Tax deductions learners can claim this EOFY

Tuesday, June 30, 2020

End of financial year is upon us and if you’re studying a course in early childhood education, there are many study-related expenses you should keep in mind when it comes time to claim.

Whether you’re studying online or even working from home as well, it’s important to know what deductions you’re eligible for. The COVID-19 pandemic has resulted in a few changes, as more people study and work from home.

Understanding this new information from the Australian Tax Office (ATO) can save you money, so make sure you know what tax deductions are available for your situation this tax time.

Claiming tax deductions

Students and claiming deductions

The Australian Tax Office makes it clear that you can claim many self-education deductions when you’re a student, as long as the course you are studying:

  • Improves the skills and knowledge required for your current employment
  • Is likely to result in an increase in your income from your current employment (For example, a promotion or pay rise).

Note: Students who apply before June 30 could claim this financial year. Of course, some of your study-related expenses will be able to be claimed at this EOFY, while others may pop up in the 2020/21 financial year to follow.

Know what you can claim as a student

Gaining qualifications or upskilling to take your current early childhood education career to the next level is an investment in your future. As part of your training journey you are likely to incur a few study-related expenses along the way. Hopefully you have been tracking your expenses and keeping receipts (if you didn’t this year, make sure you get a system in place to save yourself money in the next financial year).

Expenses that are directly related to your study that you might be able to claim as tax deductions include:

  • Your course fees (only if you paid them yourself)
  • Textbooks
  • Phone calls
  • Internet connection and usage (if you’re studying online)
  • Stationery such as planner, highlighters, notebooks and pens
  • Computer consumables including printer cartridges
  • Trade, professional or academic journals

COVID-19 changes to work tax deductions

As a result of the pandemic, work circumstances have changed for many. This means for those now working from home, there are numerous deductions available to claim.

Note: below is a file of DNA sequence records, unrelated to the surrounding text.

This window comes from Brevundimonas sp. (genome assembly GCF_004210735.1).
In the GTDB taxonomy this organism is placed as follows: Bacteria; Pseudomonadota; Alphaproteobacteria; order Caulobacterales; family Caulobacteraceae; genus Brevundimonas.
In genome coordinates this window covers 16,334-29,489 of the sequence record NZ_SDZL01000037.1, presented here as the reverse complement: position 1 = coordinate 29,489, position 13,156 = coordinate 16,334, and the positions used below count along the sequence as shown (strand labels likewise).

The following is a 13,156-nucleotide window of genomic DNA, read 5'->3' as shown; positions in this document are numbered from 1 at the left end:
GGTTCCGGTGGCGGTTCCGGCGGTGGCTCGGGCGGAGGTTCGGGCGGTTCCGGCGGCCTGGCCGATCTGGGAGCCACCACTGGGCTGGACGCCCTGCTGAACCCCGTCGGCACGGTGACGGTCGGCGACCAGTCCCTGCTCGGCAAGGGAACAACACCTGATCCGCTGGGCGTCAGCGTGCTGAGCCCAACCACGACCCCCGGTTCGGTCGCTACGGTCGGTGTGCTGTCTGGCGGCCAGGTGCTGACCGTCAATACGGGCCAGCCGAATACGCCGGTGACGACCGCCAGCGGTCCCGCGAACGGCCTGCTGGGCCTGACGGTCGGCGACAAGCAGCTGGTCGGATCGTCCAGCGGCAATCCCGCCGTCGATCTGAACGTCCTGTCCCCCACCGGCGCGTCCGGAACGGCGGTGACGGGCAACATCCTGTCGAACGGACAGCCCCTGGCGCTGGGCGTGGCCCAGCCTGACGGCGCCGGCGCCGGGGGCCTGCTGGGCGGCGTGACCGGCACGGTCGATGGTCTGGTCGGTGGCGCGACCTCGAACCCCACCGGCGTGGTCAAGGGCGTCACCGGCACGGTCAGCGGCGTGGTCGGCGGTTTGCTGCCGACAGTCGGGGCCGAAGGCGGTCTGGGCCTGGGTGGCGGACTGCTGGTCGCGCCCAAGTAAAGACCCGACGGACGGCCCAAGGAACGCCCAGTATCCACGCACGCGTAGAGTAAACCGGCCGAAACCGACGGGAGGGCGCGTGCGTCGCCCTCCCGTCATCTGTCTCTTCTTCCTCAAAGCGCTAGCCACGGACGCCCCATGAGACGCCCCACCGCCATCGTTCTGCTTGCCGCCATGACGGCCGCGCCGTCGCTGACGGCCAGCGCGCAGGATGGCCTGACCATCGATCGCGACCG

If you’re usually working from an office or elsewhere then working from home may have resulted in some additional costs. Being at home more means using heating, lighting and even furniture more, and these things can add up.

The Australian Tax Office understands that tracking work from home-related expenses can be tricky, so they have introduced a ‘shortcut method’ from 1 March until 30 June, 2020. This means employees working from home can claim 80 cents per hour for each hour you work from home during the period 1 March to 30 June 2020. These expenses may include:

  • internet expenses
  • phone expenses
  • the decline in value of equipment and furniture
  • electricity and gas for heating, cooling and lighting

Already working from home in some capacity prior to 1 March? If so, you will need to use one of the existing methods to calculate your deduction for the period 1 July 2019 to 29 February 2020.

If you’re not 100% sure about what you’re eligible for and what tax deductions you can claim in the 2019/2020 tax year, speak with a tax professional. They can advise you on what you can claim based on your individual circumstances which can mean money back in your pocket!

The information above is general information only and does not constitute professional advice. Get in touch with the ATO or a tax professional to learn more about how this information applies to your individual circumstances.


If you would like to start studying or up-skill within an early childhood education course in the new financial year, reach out to us for more information about how to get started.


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